Professor Catherine Hezser awarded €700,000 UKRI-AHRC funded UK-German Collaborative Grant for research project on Rabbinic civil law in ancient legal history

Catherine Hezser, Professor of Jewish Studies in the Department of History, Religions and Philosophies, has been awarded a grant of approximately €700,000 from the UKRI UK-German Collaborative Grant in the Humanities, co-funded by the AHRC and the German Research Council, for a three-year interdisciplinary collaborative research project on “Rabbinic Civil Law in the Context of Ancient Legal History: A Legal Compendium to the Bavot Tractates of the Talmud Yerushalmi.” This project will be conducted in collaboration with Professor Matthias Armgardt from the University of Hamburg and the Centre for the Interdisciplinary Study of Ancient Law (CISAL). 

 In reaction to being awarded the grant, Professor Hezser said:  

“To be offered the AHRC grant after receiving a British Academy grant for another project this year is amazing. It feels like getting lucky twice. I look forward to the interdisciplinary collaboration with Matthias and his team from the Law Faculty of the University of Hamburg and their new Centre for Comparative Ancient Law.”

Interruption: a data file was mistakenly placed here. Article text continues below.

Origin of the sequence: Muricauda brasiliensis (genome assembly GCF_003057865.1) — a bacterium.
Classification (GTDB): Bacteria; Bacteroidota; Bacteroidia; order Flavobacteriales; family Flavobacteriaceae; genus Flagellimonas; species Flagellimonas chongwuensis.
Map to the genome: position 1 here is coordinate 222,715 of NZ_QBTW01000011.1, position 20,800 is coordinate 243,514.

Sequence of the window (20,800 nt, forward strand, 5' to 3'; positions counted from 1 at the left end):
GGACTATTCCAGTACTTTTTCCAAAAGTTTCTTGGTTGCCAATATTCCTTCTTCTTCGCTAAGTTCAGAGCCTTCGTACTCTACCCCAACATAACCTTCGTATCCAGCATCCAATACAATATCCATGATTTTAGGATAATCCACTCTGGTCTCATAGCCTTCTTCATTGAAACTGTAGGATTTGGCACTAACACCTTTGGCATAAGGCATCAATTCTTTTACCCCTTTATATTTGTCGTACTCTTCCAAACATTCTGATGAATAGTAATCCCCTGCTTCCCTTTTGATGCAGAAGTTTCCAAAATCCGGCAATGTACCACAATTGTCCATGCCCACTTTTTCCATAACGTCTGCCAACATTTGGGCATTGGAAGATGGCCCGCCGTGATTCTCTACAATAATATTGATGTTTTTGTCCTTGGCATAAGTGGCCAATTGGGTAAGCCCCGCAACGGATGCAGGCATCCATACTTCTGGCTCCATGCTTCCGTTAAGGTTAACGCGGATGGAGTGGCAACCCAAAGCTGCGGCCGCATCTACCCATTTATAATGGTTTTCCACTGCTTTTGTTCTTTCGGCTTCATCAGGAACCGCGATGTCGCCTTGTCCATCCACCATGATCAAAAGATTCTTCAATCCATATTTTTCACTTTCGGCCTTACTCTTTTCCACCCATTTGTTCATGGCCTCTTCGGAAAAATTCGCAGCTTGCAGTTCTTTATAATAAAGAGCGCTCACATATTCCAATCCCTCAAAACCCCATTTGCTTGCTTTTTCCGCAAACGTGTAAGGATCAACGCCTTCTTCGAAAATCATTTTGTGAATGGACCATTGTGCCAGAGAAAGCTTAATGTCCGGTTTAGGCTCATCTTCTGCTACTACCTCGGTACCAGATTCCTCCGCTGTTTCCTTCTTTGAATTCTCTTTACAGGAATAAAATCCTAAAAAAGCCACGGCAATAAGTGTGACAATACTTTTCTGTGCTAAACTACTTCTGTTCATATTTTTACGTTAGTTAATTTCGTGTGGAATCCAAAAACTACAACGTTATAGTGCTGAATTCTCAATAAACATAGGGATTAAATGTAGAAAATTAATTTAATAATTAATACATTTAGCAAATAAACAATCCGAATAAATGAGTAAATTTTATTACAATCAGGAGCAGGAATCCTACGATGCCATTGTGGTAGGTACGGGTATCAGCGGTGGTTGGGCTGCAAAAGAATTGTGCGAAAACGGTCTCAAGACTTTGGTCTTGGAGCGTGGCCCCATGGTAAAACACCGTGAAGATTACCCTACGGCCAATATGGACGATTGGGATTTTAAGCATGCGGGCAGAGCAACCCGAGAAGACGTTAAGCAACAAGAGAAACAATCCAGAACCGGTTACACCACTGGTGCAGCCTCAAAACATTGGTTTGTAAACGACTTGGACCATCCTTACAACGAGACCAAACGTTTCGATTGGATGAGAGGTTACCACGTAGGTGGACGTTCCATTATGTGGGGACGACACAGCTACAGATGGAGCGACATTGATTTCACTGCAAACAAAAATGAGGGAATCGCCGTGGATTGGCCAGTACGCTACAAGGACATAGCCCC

The main objective of the project is to integrate Jewish civil law, as it developed in Roman Palestine in late antiquity (3rd-4th c. CE) and is codified in the Bavot tractates of the Talmud Yerushalmi, within ancient legal history. Scholars of ancient legal history generally deal with Roman law as the basis of modern European law, whereas rabbinic law is studied in the context of Jewish Studies.  

Ancient rabbis were legal adjudicators who devised rules and precedents in areas of civil law that have analogies in non-Jewish legal traditions, especially Hellenistic and Roman law. Compiled in the Bavot tractates of the Talmud, rabbinic civil law constitutes a significant Near Middle Eastern corpus of ancient civil law. The analysis and comparison of rabbinic with (mostly Egyptian) Hellenistic and with Roman civil law will enable us to overcome the inappropriate division between Jewish and non-Jewish, eastern and western legal traditions and enable an integrated approach to ancient law. The project examines the impact of Roman law on the eastern provinces in the context of Roman imperialism and the development of a legal hybridity in local Near Middle Eastern societies.